We Tested It: $5 Separates You From Success on Facebook
This article is direct from the Digital Marketer blog where they share the data and how to execute this drop dead simple tactic. Prepared brilliantly by Molly Pittman, the Digital Marketer’s social media manager, who uses her wide range of business and communication skills to enhance their presence on Facebook, Twitter, LinkedIn, and more. She graduated with a degree in Business Administration & Marketing from Transylvania University in Lexington, KY.
The folks at Digital Marketer started noticing the problem across a number of our Facebook pages in late August and early September.
With a Facebook Page of nearly 20,000 people we were seeing pathetic numbers on our status updates.
Posts like this just weren’t cutting it anymore,
We knew Facebook had made an algorithm update. We tested a number of different types of content, times of day, etc. but it became clear that Facebook was going to force us to advertise.
Then, a statement from Facebook leaked that confirmed what we had been seeing for months. Here is that statement,
“We expect organic distribution of an individual page’s posts to gradually decline over time as we continually work to make sure people have a meaningful experience on the site.”
In other words, if you want to keep your engagement levels up — reach for your wallet.
While most marketers were crying “extortion” and fleeing Facebook for cheaper clicks on Pinterest or elsewhere, we dug in and started testing.
Here’s what we found…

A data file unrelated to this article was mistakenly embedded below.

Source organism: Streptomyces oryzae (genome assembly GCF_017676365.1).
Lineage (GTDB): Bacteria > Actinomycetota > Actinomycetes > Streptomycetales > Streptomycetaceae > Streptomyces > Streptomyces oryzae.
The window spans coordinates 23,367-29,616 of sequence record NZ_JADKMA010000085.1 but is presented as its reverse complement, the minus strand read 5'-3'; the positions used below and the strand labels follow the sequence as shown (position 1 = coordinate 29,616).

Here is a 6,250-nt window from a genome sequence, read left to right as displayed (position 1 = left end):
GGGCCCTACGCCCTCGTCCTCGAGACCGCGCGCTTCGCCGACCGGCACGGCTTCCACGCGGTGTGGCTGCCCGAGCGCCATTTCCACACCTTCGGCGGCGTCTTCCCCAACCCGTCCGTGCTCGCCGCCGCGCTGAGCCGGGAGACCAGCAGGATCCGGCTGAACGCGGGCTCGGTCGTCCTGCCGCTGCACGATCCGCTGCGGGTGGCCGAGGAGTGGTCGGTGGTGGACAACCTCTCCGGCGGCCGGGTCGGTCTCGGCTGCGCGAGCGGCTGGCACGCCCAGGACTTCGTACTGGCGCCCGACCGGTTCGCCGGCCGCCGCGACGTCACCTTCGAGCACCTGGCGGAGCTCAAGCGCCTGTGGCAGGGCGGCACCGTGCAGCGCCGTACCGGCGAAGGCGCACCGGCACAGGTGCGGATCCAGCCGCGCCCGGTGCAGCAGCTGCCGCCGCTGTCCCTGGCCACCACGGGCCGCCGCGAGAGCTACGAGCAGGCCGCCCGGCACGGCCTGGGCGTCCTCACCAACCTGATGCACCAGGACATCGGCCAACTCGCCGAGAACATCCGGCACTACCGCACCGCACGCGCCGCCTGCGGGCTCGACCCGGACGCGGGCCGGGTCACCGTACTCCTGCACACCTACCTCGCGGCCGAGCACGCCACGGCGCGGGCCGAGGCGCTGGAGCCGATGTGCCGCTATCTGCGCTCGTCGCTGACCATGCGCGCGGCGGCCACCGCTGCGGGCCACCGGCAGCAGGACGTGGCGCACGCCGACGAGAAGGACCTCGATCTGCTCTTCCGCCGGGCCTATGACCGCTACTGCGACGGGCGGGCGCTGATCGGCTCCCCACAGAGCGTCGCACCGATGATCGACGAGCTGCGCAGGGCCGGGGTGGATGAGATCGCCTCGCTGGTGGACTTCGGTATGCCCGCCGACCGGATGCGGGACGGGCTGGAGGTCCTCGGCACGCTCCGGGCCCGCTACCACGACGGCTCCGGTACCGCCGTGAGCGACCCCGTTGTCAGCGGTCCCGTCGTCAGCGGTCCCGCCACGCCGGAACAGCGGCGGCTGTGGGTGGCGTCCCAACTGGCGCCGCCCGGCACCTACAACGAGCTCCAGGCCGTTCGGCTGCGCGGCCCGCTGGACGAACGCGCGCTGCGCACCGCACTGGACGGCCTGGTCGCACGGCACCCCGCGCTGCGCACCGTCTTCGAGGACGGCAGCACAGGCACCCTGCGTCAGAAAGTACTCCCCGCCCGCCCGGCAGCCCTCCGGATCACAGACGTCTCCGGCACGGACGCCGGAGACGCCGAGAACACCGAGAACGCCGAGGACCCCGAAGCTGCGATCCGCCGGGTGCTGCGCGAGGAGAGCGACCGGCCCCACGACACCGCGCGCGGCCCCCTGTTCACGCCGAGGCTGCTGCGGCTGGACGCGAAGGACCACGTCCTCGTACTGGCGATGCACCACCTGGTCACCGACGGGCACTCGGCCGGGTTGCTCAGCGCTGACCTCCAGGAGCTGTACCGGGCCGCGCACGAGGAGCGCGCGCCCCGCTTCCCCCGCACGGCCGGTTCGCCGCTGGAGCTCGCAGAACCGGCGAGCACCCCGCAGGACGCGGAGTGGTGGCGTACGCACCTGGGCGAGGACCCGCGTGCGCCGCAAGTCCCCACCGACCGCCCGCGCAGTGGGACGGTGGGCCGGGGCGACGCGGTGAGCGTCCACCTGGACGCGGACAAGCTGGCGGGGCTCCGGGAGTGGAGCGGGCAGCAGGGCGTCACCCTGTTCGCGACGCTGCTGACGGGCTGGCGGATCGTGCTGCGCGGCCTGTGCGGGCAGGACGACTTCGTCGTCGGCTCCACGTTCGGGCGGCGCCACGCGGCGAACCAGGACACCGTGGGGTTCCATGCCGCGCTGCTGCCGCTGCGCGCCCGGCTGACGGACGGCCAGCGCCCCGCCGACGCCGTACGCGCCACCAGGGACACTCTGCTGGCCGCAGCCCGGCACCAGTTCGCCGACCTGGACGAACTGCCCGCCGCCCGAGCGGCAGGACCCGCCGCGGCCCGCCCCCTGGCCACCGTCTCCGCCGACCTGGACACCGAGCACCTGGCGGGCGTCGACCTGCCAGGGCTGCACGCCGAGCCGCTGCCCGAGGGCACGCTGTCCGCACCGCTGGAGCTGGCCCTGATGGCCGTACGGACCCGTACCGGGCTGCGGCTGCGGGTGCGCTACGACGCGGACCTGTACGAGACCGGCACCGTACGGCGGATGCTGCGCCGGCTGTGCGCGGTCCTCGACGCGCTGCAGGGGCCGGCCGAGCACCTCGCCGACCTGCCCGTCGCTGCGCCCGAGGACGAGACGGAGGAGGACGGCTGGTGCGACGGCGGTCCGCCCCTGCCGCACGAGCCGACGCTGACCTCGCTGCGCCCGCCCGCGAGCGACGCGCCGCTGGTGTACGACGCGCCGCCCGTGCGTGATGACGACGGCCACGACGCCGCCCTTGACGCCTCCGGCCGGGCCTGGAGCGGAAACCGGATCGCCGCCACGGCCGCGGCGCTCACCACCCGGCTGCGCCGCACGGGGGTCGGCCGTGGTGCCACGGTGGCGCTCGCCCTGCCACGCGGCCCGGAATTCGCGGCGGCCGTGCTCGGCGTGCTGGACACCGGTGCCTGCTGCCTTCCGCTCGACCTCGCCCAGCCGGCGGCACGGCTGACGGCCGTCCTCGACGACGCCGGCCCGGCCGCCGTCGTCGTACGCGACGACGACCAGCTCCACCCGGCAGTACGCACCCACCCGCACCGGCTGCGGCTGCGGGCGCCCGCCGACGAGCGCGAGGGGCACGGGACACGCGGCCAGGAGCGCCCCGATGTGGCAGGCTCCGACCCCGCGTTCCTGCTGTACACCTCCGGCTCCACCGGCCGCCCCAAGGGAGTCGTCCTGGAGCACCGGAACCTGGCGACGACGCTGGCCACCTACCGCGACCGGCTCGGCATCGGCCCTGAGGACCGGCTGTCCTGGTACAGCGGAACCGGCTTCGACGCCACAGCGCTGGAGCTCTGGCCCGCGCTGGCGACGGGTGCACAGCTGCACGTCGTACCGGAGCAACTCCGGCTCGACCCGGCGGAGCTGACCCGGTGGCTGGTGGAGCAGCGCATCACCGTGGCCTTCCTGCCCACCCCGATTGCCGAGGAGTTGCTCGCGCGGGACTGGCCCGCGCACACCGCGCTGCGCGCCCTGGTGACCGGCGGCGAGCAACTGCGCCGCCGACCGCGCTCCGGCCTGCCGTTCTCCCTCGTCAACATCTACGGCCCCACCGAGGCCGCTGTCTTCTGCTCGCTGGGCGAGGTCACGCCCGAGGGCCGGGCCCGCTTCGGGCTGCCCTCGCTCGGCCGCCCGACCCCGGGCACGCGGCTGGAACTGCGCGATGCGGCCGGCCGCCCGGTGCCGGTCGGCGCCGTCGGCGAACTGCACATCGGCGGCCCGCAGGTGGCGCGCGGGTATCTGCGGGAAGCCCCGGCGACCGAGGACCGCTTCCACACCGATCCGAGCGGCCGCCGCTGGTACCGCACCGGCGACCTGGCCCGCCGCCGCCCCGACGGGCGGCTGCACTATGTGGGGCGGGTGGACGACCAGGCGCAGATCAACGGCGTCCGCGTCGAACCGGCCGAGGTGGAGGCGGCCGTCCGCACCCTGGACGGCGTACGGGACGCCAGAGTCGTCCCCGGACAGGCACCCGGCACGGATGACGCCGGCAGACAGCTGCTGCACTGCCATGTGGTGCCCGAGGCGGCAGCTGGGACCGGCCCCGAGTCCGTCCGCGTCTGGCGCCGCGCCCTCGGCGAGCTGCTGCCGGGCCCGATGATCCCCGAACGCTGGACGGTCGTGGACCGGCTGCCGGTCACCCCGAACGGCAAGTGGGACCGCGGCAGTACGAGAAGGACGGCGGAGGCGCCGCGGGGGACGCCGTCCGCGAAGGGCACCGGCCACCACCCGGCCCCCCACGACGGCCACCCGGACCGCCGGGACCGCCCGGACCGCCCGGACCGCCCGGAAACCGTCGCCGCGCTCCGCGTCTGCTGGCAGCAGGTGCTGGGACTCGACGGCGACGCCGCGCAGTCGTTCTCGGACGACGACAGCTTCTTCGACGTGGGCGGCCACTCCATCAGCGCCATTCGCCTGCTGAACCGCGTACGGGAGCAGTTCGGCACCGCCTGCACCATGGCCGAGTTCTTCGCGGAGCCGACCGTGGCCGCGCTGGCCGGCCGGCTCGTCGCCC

We saw a dramatic difference between posts we “boosted” (spent money on) and posts we didn’t.
We didn’t break the bank either — we’ll show you 3 cases where we spent a measly $5 to “boost” the post.
Plus, you’ll see a BONUS case at the end of this post that explains how we got a ton of email opt-ins from a single Facebook post (but if you can’t wait, you can see this bonus trick here.)
Case 1 – Increase engagement and reach on a Facebook post
Here is a post we DID NOT “boost.” This is terrible performance — well below what we had come to expect from our organic posts.
Compare that to this post which we “boosted” for $5.
From 332 people seeing our post to 19,008 for $5. That’s a 5,625% increase.
This is a no brainer. Not just because of the big increase but because our competitors refuse to do it. That presents an opportunity for us.
Case 2 – Increase clicks to our website from a Facebook post
We wondered if this would translate into clicks to our website as well. We tested what impact $5 would have on traffic from Facebook to our website.
As Ryan Deiss often says,
“He who is willing to pay the most to acquire a customer wins.”
Again, here is a post with a link that we DID NOT boost,
And here are the clicks to the website on that post,
Not good. But when “boosted” by just $5 our posts performed,
From 653 people seeing the post to 11,172 for $5. That’s a 1,610% increase.
And clicks to the website increased from 73 to 451, a 517% increase.
Case 3 – Increase YouTube video views from a Facebook post
The last thing we looked at was applying a $5 investment to a video we uploaded to our YouTube channel.
First, let’s have a look at the performance of a video we DID NOT boost,
The reach and engagement on this post was poor compared to the “boosted” post and we got virtually no views on the video from this Facebook post.
Here is the Facebook Post promoting the YouTube video which we gave a $5 boost,
These are the clicks on the bit.ly link,
And this is the video views,
Not too shabby for $5.
Bonus Case – Increasing Email Opt-Ins From a Facebook Post
In this video, Ryan Deiss goes over a strategy we used on Facebook to get 250 email opt-ins in 18 hours by spending $25.
That’s 10 cents per email opt-in. We’re rolling this simple trick out to Facebook pages in all of our niches because it can work for any business.
Get the bonus trick by clicking here
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